Stimulus 2.0 could be bad for big banks; BofA debuts budgeting tool
Wall Street Journal
No more money, thanks
“Stimulus measures from the Federal Reserve and the U.S. Treasury may be necessary to keep the economy afloat. But it is increasingly clear that they also carry some downside for big banks,” the Journal says.
“One effect of government action has been to swell the balance sheets of top U.S. lenders with deposits, which isn’t necessarily favorable to them” because they have to set aside more capital. Yet, “as a consequence of things like the Fed’s asset buying, Paycheck Protection Program lending, and a corporate dash for cash, many banks have grown in size, even as they have pulled back on some activities like card lending.” And since the Fed has capped dividends and buybacks, banks can’t return the money to shareholders.
“Stimulus can of course help banks’ credit-loss picture if millions of borrowers are given a financial lifeline, and could also boost earnings if loan demand is sparked. In the long term, a better economy is what’s most important for bank stocks. But recovery-by-stimulus can still put more strain on banks’ returns in the near term.”
The deposit glut could dog banks well into next year, depressing net interest margins, American Banker’s Allissa Kline reports.
“Both Republicans and Democrats” in Congress want the next round of Paycheck Protection Program loans to “include funds set aside for businesses with 10 or fewer employees, as well as continued support for community lenders that cater to underserved borrowers, including companies owned by women, minorities and veterans.”
The initial round of the program “was dogged by complaints from many borrowers and small-business groups that it favored sophisticated companies with strong ties to lenders, which issued the loans, over those with weaker financial roots, including many in minority neighborhoods.”
Don’t fear crypto
Acting Comptroller of the Currency Brian Brooks wants to “demystify crypto” by “setting up systems that will enable banks to adopt digital currency safely” and hopes “more regulatory guidance will help traditional banks warm up to cryptocurrency.” The agency “has issued interpretive letters in recent months to spell out its view of how traditional financial institutions can do business involving digital currencies.”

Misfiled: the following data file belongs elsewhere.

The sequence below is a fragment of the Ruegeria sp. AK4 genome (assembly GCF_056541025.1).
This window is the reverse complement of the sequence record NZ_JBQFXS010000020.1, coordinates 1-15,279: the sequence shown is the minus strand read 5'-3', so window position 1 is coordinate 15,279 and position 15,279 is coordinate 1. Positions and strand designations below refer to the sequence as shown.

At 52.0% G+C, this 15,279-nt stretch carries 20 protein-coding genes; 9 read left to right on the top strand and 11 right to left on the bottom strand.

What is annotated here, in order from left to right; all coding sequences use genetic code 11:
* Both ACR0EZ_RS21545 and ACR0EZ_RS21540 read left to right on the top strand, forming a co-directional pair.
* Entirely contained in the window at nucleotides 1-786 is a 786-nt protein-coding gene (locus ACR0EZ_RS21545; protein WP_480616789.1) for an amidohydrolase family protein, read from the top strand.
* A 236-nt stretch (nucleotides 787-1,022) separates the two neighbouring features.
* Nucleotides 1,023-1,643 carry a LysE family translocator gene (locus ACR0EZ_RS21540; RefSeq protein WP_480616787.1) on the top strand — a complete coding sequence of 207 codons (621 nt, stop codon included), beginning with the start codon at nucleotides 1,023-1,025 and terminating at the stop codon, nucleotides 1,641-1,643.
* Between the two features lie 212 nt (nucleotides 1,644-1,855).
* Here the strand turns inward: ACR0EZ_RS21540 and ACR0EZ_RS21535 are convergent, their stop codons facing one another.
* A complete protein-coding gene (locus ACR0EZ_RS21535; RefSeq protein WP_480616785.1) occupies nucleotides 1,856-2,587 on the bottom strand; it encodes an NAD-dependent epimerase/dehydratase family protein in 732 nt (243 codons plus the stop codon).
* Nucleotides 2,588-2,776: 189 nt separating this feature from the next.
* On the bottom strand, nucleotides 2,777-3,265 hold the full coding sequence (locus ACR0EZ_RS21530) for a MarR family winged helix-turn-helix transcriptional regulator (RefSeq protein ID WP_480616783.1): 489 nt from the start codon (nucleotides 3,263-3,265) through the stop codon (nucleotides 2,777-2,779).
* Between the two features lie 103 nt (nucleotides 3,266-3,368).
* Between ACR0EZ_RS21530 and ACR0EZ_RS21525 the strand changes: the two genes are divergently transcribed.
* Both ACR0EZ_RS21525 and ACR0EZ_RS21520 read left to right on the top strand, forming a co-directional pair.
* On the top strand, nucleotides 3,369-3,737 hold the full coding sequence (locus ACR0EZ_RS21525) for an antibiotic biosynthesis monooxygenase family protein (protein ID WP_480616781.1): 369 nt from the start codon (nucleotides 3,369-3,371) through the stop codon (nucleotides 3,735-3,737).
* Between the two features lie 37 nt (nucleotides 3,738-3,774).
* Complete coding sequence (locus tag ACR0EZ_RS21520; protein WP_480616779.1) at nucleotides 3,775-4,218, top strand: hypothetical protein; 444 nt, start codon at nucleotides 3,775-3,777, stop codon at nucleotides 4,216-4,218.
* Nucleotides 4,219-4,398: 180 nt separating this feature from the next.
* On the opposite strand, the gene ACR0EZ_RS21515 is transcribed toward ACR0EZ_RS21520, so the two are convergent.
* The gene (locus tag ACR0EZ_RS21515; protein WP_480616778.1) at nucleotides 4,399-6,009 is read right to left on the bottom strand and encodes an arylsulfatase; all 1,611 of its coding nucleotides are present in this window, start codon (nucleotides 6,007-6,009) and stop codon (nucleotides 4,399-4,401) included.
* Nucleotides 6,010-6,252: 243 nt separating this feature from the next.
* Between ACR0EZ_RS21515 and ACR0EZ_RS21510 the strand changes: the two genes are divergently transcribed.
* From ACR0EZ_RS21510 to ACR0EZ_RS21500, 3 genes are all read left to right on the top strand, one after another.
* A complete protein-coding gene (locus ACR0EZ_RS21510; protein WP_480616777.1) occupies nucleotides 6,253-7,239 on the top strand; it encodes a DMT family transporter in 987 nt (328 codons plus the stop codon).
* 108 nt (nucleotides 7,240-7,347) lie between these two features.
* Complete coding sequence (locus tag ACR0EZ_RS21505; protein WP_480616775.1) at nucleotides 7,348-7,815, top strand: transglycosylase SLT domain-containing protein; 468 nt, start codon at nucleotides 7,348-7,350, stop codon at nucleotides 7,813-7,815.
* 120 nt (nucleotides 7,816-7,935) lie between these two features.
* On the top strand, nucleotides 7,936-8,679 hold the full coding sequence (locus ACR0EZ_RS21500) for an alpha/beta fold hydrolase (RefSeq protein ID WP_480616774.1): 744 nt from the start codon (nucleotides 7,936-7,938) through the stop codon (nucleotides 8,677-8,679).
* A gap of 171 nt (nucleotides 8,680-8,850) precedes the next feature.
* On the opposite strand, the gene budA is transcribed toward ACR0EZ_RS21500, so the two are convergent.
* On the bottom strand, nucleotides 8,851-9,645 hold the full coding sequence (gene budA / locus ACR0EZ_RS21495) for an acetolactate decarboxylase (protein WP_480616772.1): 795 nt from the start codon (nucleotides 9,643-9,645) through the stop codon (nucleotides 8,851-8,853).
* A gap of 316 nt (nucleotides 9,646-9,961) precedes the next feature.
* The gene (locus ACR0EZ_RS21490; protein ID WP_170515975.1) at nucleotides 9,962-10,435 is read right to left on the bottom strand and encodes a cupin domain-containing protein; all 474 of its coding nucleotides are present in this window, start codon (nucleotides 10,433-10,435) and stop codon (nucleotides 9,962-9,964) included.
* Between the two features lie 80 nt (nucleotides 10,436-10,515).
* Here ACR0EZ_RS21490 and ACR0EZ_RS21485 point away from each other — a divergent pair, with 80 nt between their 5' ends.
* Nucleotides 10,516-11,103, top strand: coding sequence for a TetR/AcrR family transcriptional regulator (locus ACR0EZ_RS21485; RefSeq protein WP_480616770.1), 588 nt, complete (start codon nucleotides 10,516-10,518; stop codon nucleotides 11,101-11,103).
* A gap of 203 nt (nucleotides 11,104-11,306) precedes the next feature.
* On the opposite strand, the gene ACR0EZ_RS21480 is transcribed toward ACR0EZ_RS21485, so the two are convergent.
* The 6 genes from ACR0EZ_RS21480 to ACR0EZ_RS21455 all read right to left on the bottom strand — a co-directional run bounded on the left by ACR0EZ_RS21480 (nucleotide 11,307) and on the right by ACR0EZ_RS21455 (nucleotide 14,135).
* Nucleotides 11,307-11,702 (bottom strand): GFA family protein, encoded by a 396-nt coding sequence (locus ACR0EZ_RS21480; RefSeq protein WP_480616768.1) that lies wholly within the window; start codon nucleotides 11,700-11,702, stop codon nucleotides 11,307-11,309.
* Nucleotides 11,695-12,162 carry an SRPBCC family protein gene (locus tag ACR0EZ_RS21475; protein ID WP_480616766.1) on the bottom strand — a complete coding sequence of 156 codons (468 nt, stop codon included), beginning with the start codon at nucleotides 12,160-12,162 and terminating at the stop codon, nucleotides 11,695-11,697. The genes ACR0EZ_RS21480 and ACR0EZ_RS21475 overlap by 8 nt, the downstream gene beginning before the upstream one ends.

“The agency is trying to counter the perception held by some traditional banks that transactions involving cryptocurrencies present heightened risks that require lengthy and expensive due-diligence checks.”
Bank of America Corp “is rolling out a digital budgeting tool, wading into a space that has so far been dominated by fintech companies,” Reuters reports. Life Plan, which is available on the bank’s website and mobile app, “allows customers to set multiple goals like buying a home, improving credit or saving for retirement, and uses its existing trove of client data to serve them recommendations.”
“The tool, which launched nationally on Monday, has already helped the bank better target customers, executives said. During the eight-month long pilot period, Life Plan led to over 3,800 referrals for conversations with bankers. It could also give the megabank more control over its customers' data as they use the bank's tools over third-party applications. Since Life Plan is linked to customers' bank accounts, the bank can provide a fuller picture of someone's financial situation without requiring multiple sign-ins or verifications.”
Investing in speed
Citigroup “has made a strategic investment in Genesis Global Technology, a London-based startup that develops technology to make it cheaper and faster for financial firms to build applications such as trading systems,” Reuters also reported. The company’s technology “enables banks and other financial institutions to build new software for various business lines with fewer amount of coding,” which “can make it 80% faster on average than building an application from scratch,” CEO Stephen Murphy said.
“The investment comes as banks continue to partner with young technology companies that they hope can make their IT operations more efficient and less costly. The need to automate more processes faster and keep costs in check has grown during the COVID-19 pandemic, as more bank business is now carried out remotely.”